World Library  
Flag as Inappropriate
Email this Article

United Way Worldwide

Article Id: WHEBN0018516961
Reproduction Date:

Title: United Way Worldwide  
Author: World Heritage Encyclopedia
Language: English
Subject:
Collection:
Publisher: World Heritage Encyclopedia
Publication
Date:
 

United Way Worldwide

United Way Worldwide
United Way Worldwide logo
Website unitedway.org

United Way Worldwide is the leadership and support organization for the network of nearly 1,800 community-based United Ways in 45 countries and territories. It advances the common good, creating opportunities for a better life for all, by focusing on education, income and health. The United Way movement mobilizes millions to action — to give, advocate and volunteer — to improve the conditions in which they live.

History

The organization has roots in United Foundation. By 1963, and after several name changes, the term United Way was adopted, but not everyone chose to use it. After Walter C. Laidlaw fell ill, William Aramony became CEO of the national governing body which was known as the United Community Funds and Council of America (UCFCA) and in 1970 the organization was renamed United Way of America (UWA), and moved from New York City to Alexandria, Virginia in 1971.

After Aramony's departure in 1992, Kenneth W. Dam was named interim CEO until Elaine Chao was selected as UWA's second President. Betty Stanley Beene took over in 1997 and stayed until 2001. Chris Amundsen, Chief Administrative Officer, served as interim president during a year-long search. Brian Gallagher, former head of United Way in Columbus, Ohio, accepted the job in 2002 and as president and CEO, Brian Gallagher was compensated over $1.5 million in 2012.[1]

In the 2007 Philanthropy 400, United Way of America was again the largest charity in the United States, with 1,285 local United Ways reporting over $4.2 billion in contributions, a 2.2% increase over 2006.

In May 2009, United Way of America and United Way International were integrated as one global entity, United Way Worldwide. In May 2009, United Way of America and United Way International were integrated as one global entity, United Way Worldwide.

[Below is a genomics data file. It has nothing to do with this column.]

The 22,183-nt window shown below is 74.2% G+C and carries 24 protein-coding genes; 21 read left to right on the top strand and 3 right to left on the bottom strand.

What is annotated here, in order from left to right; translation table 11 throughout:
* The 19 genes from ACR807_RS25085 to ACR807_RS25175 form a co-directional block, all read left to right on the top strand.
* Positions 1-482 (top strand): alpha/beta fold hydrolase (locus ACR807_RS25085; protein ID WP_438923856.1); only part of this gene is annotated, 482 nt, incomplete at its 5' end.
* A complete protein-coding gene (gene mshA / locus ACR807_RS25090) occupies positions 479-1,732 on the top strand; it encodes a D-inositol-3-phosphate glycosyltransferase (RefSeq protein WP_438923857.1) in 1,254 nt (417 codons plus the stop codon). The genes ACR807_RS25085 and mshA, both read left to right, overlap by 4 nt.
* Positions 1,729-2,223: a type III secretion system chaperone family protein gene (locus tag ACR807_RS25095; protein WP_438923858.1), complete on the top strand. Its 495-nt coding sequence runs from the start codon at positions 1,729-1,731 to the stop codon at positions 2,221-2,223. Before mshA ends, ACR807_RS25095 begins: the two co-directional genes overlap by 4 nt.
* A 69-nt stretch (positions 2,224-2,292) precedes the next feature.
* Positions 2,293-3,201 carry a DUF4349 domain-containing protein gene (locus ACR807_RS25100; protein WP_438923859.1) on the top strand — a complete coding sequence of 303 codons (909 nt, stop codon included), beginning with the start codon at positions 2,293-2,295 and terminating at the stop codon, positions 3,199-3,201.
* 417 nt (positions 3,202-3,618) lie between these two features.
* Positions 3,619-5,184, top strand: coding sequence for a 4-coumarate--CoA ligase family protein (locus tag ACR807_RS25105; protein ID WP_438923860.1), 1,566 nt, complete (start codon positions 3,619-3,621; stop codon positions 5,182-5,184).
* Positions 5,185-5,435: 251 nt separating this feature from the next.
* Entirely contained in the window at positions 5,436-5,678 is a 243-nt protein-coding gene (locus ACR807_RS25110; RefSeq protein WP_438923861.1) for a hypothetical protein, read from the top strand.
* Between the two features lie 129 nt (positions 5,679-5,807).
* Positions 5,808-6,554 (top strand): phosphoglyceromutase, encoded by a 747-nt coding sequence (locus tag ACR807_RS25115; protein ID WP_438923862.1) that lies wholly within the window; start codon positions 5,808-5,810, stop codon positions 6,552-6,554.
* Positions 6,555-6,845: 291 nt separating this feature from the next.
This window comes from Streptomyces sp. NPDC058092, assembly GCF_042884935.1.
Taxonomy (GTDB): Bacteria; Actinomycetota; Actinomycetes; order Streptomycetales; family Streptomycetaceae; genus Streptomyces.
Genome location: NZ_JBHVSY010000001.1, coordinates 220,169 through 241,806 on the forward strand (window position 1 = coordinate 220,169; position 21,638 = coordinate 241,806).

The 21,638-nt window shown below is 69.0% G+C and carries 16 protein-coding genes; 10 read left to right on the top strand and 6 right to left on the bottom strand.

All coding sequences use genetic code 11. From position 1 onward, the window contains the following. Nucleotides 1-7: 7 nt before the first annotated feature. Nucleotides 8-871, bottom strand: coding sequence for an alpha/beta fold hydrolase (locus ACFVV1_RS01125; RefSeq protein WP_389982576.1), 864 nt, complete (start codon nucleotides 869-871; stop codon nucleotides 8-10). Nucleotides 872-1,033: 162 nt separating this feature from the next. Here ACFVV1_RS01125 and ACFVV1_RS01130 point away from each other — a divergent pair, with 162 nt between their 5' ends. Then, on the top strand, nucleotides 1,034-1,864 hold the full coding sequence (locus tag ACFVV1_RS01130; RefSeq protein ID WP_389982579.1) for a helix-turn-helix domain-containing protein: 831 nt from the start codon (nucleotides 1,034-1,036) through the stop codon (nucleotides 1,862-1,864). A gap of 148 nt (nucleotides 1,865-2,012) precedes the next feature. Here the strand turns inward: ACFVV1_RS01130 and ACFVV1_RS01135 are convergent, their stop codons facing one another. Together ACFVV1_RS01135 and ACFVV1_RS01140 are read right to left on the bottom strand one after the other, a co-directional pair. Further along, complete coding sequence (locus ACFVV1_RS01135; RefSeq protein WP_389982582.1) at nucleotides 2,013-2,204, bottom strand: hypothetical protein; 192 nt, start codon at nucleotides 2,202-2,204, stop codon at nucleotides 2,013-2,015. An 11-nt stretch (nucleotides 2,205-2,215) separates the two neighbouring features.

Global expansion

In its first 100 years, the United Way network reached 20 countries. Since 1990, United Ways have been created in 25 additional countries.

United Ways worldwide are uniquely driven by local volunteers and professional leadership. In communities around the world, United Ways convene local leaders to identify needs and create strategies that allow individuals and families to experience economic and human success through educational achievement, income stability and healthy lives. They provide, assist or promote:

  • Community needs assessments
  • Information and referral to human service agencies
  • Fostering information exchange and collaboration among service agencies
  • Community fundraising campaigns inviting all people to give, and not just the wealthy
  • Organizational activities and money managed according to a strategy, a budget, and strict financial controls
  • Community planning committees, bringing agencies, donors, city leaders and other groups to a single table to address problems together
  • Allocation of funds to carefully investigated agencies, based on the community councils’ strategies
  • Volunteering

United Way in France

United Way Tocqueville (UWT) was created in Greater Auckland. In 1998, the geographic scope of the organization was expanded, and the name was changed to reflect the new national focus.

Response to earthquakes in Chile, Haiti and Japan